Who Are We?
Examining the State of German Identity
Since the influx of refugees in 2015, Germany has been suffering from an identity crisis. Some are even asking if the slow process of liberalization that took place after the 1968 student revolts really occurred.
Peter Neusser / DER SPIEGEL
Timur Vermes is the best-selling author of "Look Who's Back." His latest book, "The Hungry and the Rich," addresses the current debate over identity in Germany.
Tobias Kruse / Ostkreuz / DER SPIEGEL
Psychologist and Islam expert Ahmad Mansour in Berlin. His latest book is "Frank Words about Integration: A Plea Against Misplaced Tolerance."
Wednesday, 8/29/2018 04:12 PM
Six years ago, back in 2012, things weren't all that different than they are today. Angela Merkel was chancellor and Joachim Löw was the head coach of the German national football team. That year, though, a novel was published called "Look Who's Back," a white-covered tome with a swatch of dark, parted hair across the top and the letters in the title arranged in a perfect rectangle, almost like a small moustache. The face was familiar, and everyone knew who the title was referring to: Adolf Hitler. The book imagined him reawakening in Berlin in the year 2011 -- and picking up where he left off.
The book was comedy, to be sure, but the return of Hitler was obviously a metaphor. There was something in the air, something that cried out for a political response, and the author, Timur Vermes, had obviously sensed it. His novel remained at the top of the DER SPIEGEL best-seller list for 19 weeks, it was translated into 43 languages and was also made into a feature-length film. Over 3 million copies were ultimately printed. A sensation.
Now, Timur Vermes has a new novel on the way called "Die Hungrigen und die Satten," or "The Hungry and the Rich." It is a title that sounds as though it could have come from the pen of Dostoyevsky, like it is a deadly serious book. But "The Hungry and the Rich" is intended as entertainment, full of satire, surprising twists and vanity. For the author, though, the issue is a weighty one, because the actual subject of the book isn't funny at all. Vermes writes about us, the well-off, satiated Europeans -- and of a European Union that has completely sealed off its external borders and integrated the North African states into this system. And it tells of the masses of the hungry, the refugee routes that only reach as far as the Sahara, of lives lived in giant camps.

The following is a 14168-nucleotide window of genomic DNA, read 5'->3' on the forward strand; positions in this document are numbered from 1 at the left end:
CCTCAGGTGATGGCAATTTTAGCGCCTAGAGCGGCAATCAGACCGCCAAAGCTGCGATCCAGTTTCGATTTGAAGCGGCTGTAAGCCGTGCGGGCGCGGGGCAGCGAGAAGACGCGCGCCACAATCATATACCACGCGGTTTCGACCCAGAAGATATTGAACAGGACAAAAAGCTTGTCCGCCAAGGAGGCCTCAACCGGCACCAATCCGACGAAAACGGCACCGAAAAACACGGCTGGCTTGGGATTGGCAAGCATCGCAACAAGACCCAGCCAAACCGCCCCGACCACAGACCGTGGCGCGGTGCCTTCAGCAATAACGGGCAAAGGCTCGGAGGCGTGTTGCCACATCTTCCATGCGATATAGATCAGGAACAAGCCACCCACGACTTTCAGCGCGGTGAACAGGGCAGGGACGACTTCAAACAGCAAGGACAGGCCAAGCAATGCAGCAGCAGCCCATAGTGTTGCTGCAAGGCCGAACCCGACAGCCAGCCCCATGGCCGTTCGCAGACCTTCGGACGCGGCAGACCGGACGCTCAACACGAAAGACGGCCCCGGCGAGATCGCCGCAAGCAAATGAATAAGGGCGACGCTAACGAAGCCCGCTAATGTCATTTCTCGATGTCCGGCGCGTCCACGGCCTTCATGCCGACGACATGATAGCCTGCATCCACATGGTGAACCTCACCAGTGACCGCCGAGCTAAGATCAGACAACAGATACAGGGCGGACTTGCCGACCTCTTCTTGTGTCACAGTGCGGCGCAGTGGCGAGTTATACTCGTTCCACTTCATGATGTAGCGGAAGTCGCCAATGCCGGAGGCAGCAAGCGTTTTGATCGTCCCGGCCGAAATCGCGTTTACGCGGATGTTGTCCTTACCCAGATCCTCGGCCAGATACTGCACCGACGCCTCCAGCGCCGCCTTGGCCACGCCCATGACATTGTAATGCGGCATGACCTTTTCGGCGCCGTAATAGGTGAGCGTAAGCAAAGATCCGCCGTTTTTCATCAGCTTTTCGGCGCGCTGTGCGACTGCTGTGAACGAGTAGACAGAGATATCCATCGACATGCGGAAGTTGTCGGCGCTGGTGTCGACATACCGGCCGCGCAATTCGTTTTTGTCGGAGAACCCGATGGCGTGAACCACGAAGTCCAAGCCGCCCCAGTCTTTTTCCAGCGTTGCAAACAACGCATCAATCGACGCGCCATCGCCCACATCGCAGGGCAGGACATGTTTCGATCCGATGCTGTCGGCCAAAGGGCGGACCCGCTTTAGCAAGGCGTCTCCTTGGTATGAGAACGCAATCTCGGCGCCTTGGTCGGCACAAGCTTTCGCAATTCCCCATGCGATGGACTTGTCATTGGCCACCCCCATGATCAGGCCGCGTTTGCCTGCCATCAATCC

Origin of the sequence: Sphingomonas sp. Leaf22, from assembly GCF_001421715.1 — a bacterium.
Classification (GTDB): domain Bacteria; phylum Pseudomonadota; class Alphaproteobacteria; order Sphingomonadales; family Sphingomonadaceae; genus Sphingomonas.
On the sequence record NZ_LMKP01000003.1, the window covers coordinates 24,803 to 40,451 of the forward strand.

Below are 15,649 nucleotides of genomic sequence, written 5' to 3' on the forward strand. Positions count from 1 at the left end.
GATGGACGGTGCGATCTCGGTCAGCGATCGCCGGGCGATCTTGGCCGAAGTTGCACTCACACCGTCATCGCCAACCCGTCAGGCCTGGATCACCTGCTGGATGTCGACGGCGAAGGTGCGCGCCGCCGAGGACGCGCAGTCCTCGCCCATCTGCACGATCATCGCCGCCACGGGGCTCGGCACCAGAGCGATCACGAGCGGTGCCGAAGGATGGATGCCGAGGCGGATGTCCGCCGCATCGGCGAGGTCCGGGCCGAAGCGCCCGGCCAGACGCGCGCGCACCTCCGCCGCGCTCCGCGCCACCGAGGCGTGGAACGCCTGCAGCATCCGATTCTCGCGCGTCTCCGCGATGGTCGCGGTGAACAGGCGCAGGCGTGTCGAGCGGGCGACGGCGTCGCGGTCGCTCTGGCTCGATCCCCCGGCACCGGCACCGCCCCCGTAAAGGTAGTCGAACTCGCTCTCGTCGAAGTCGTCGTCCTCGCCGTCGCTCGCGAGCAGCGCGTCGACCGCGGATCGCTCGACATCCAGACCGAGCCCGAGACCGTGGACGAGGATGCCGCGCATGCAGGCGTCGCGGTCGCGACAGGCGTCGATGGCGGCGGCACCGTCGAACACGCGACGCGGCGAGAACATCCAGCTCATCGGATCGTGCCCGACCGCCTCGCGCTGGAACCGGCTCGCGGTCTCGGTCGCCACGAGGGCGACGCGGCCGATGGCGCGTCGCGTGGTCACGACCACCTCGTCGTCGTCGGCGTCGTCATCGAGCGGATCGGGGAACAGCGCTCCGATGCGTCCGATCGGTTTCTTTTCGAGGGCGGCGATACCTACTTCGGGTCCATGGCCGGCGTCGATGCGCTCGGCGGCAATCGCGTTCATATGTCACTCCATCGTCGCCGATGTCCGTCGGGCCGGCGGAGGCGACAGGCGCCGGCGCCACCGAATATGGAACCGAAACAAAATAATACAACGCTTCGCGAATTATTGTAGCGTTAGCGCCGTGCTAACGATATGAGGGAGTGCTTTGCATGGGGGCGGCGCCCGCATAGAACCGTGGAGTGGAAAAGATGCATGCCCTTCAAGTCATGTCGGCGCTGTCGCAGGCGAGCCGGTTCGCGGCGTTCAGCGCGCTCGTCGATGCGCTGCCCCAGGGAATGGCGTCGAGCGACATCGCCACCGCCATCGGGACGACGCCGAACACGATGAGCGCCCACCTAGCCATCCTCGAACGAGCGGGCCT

Vermes' novel essentially portrays exactly what the German public and the West are currently discussing in our ongoing integration and immigration debates. They are debates about our societal identities, about our self-image -- about the single, overarching question: Who are we?
Putting Germany Under the Microscope
There likely won't be a single, grand answer to this question. Indeed, there probably never will be one given how increasingly individualized, if not atomized, our society has become. It is possible, however, to come up with several different answers, snapshots of the country and its people from different angles, all of which can be assembled into a larger image.
Berlin psychologist Ahmad Mansour has also placed the country under the microscope in his new book called "Frank Words About Integration: A Plea Against Misplaced Tolerance and Scaremongering." Mansour's is the critical gaze of an immigrant: one that is cast on the Germans as well as on the immigrants.
Also entering the fray is Thilo Sarrazin, with his new book "Hostile Takeover: How Islam Hinders Progress and Threatens Society." His new book also offers a snapshot of the state of German society, albeit from a very distinct angle. Like Vermes, Sarrazin found significant success as an author several years ago, having identified an issue that would stir society and exploiting it to sell truckloads of books. But in his best-seller "Germany Abolishes Itself," a screed against immigrants and Islam, he took a radically different tack than did Vermes.